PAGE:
3.2 Qualitative analysis of a chat-sequence

In the following analysis an interaction-sequence1) of 831 messages will be analyzed as an exemplar using the conversation-analytical approach (BERGMANN, 1981). The sequence is typical for the first phase of the seminar, but comparatively long. It stems from the final days of the preparation phase and took place in the afternoon hours. Two male students with high media competence are the main actors. They are interacting sequentially first with a female student and then with another male student. [5]

The chat shows elements which are generally characteristic for communication protocols of chats, such as initial greeting, good-byes, server-information on log-in and log-out of participants etc. (DÖRING, 1998). But the elements occur with a lesser frequency due to the reduced amount of only five active users in the chat. [6]

Actor names are anonymous, one student chose himself the anonymous log-in "DerTobi". The second main actor in the chat received the altered nickname "Tom", the female student "Anja" and the third male "Martin". [7]

4. Space/Location

The log-in nicks and server information reveals that the two computer-versed students DerTobi and Tom are acting from the same room of a CIP-pool of the University of Goettingen. But they are not sitting right by each other (terminals 100 and 93). Thus right at the moment where Anja enters the virtual chat-room, both can detect that she must be sitting in the same physical space (terminal 99). It seems, that this coincidence was only recognized by DerTobi at first. But they don't reveal their identity. Tom asks Anja explicitly later on where she is. [8]

The evidence of two locations, on the one hand the CIP-pool of the University and on the other the chat-room, is a source for plays. Both main actors partially are operating several chat-windows at a time (370). Participation in several chats is a usual thing and is called "channel-hopping"; yet it is considered inpolite among "chatters" (DÖRING, 1998). Tom takes his conversation partner DerTobi on a short trip through other chat-rooms. The aim is to chase a "cute thing" and he is giving accurate "geographic" hints, so that DerTobi is able to follow him (274-351).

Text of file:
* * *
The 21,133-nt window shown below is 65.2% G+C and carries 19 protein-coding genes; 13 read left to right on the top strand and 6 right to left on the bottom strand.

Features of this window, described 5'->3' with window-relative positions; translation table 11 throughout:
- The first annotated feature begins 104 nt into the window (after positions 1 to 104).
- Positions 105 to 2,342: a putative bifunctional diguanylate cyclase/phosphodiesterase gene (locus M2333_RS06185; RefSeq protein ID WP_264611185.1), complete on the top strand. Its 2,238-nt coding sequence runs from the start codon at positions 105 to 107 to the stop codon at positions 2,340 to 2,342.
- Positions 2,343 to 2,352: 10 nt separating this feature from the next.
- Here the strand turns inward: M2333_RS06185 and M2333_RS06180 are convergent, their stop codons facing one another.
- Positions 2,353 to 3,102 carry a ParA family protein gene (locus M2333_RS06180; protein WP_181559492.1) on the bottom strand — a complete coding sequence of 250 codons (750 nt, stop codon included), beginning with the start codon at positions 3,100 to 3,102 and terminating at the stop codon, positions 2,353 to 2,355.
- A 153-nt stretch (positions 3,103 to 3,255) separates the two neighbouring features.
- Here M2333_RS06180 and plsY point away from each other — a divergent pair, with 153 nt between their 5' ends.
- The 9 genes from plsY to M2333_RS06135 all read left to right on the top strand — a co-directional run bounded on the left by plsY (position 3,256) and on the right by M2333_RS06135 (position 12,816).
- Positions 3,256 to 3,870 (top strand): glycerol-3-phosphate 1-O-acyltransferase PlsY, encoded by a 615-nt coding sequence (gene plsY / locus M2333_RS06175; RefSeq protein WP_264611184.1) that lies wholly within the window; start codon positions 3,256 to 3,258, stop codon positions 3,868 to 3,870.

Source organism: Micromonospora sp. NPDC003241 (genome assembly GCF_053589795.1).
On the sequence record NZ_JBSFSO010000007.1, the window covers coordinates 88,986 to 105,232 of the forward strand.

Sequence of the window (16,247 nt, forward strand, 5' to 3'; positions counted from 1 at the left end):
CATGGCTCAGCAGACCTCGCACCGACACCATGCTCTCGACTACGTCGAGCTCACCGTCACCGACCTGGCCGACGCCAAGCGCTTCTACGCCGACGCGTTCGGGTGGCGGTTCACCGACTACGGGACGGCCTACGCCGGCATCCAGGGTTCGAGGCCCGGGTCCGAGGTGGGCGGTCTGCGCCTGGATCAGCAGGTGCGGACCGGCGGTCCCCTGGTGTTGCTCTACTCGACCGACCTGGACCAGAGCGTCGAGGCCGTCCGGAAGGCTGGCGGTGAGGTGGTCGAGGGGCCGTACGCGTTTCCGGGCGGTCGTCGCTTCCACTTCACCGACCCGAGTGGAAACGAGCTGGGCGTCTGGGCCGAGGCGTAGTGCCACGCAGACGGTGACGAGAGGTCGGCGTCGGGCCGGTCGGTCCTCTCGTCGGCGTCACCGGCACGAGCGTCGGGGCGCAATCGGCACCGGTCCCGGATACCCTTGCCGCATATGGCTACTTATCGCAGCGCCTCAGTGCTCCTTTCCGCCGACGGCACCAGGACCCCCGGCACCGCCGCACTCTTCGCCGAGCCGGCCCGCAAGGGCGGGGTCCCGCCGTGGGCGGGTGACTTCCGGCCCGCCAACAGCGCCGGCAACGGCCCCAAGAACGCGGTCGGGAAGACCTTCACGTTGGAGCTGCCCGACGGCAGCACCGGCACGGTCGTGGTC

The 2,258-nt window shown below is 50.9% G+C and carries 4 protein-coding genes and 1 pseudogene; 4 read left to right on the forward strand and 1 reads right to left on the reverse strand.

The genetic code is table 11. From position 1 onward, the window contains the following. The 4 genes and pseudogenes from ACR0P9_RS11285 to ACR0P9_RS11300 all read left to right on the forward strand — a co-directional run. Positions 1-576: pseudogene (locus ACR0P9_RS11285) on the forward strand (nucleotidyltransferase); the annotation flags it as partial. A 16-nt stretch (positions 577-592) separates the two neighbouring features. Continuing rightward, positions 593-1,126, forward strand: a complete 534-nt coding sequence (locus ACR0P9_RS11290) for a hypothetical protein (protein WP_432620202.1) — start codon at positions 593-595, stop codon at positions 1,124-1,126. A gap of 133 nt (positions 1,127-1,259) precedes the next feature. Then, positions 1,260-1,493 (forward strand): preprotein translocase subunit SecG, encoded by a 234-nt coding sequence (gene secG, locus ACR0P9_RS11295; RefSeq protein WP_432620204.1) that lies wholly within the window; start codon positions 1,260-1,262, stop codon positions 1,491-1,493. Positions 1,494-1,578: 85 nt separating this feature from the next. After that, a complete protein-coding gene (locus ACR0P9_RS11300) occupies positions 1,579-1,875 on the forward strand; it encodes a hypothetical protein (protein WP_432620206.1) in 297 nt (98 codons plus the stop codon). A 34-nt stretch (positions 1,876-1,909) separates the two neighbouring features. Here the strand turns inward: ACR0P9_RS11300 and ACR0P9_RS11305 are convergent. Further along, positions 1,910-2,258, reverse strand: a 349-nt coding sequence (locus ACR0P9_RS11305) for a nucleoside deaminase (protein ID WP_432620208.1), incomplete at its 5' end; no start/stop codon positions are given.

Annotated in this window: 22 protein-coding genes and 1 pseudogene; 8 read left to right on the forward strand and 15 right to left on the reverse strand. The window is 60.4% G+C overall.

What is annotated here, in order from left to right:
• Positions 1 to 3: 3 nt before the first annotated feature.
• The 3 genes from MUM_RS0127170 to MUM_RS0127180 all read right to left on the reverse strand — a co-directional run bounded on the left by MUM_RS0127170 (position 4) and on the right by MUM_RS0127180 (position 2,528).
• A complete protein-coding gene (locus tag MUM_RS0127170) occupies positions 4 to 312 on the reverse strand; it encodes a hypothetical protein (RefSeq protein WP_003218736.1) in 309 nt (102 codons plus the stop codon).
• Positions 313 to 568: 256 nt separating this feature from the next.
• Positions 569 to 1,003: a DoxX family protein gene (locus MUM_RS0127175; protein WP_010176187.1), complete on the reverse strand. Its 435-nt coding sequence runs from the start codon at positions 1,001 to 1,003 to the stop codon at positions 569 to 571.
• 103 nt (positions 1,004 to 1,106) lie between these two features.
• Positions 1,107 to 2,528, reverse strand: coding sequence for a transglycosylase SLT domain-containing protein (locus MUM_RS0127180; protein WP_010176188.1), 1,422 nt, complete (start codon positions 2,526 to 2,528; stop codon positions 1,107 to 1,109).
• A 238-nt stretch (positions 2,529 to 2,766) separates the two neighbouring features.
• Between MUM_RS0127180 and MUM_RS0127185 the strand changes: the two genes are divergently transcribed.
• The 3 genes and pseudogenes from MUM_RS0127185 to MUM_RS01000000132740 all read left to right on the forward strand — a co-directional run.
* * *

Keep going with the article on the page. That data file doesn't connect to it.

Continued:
244. Tom: Right beside me is a cute thing, she is doing the Yahoo-Chat.
(244. Tom: Hier neben mir sitzt ein nettes Wesen, das im Yahoo-Chat mitmischt.)
274. Tom: let us look for the chick in Yahoo
(274. Tom: laß uns die Schnecke im Yahoo chat ausfindig machen) [9]

5. Anonymity and Identity

Both Tom and DerTobi have not obeyed to a class nickname rule. Tom chose for his nick an English equivalent of his German name and is comparatively easy recognizable. DerTobi wants to remain anonymous with his nick and is thus only recognizable for Tom who can decipher the allusion to the music scene. DerTobi calls Tom for example Bo, when they are chatting with Anja (114). In reality Tobi and Bo are musicians of a Hamburg HipHop band "5 Sterne deluxe". Moreover DerTobi and Tom are playing with the evolution of names of the band "Der Tobi und das Bo" to "5 Sterne deluxe" ("Der Tobi und das Bo" was the predecessor of "5 Sterne deluxe"). The two main actors thus can use and play with the confusion of the other participants. During the interaction sequence with Martin he is immediately able to identify Tom and to join the anglification game with his name, too. Martin himself adheres to the nickname rule of the class. He cannot identify DerTobi thus he tries to uncover his true identity by direct questions. DerTobi refuses to let himself become identifiable. It is the aim of the two main actors to stay as anonymous as possible, to keep a "white vest" (221). For this reason, to get a clean screen, they are logging in and out in short intervals to erase their otherwise documented conversation.: